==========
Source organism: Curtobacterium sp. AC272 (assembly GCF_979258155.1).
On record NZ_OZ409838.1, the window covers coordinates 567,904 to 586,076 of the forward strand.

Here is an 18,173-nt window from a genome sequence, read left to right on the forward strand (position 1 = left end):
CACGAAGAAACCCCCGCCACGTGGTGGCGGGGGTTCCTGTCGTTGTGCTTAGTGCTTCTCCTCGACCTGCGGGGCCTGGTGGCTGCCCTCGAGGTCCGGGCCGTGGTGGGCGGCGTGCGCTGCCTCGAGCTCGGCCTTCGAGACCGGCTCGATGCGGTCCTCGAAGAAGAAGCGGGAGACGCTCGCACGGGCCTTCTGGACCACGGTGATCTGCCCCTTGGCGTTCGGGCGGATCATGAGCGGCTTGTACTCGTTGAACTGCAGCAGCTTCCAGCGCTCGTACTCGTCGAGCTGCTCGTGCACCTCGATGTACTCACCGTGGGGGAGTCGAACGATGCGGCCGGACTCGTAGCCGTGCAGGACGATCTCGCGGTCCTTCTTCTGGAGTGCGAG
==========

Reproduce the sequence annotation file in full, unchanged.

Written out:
Source organism: Curtobacterium sp. AC272 (assembly GCF_979258155.1).
On record NZ_OZ409838.1, the window covers coordinates 567,904 to 586,076 of the forward strand.

Here is an 18,173-nt window from a genome sequence, read left to right on the forward strand (position 1 = left end):
CACGAAGAAACCCCCGCCACGTGGTGGCGGGGGTTCCTGTCGTTGTGCTTAGTGCTTCTCCTCGACCTGCGGGGCCTGGTGGCTGCCCTCGAGGTCCGGGCCGTGGTGGGCGGCGTGCGCTGCCTCGAGCTCGGCCTTCGAGACCGGCTCGATGCGGTCCTCGAAGAAGAAGCGGGAGACGCTCGCACGGGCCTTCTGGACCACGGTGATCTGCCCCTTGGCGTTCGGGCGGATCATGAGCGGCTTGTACTCGTTGAACTGCAGCAGCTTCCAGCGCTCGTACTCGTCGAGCTGCTCGTGCACCTCGATGTACTCACCGTGGGGGAGTCGAACGATGCGGCCGGACTCGTAGCCGTGCAGGACGATCTCGCGGTCCTTCTTCTGGAGTGCGAG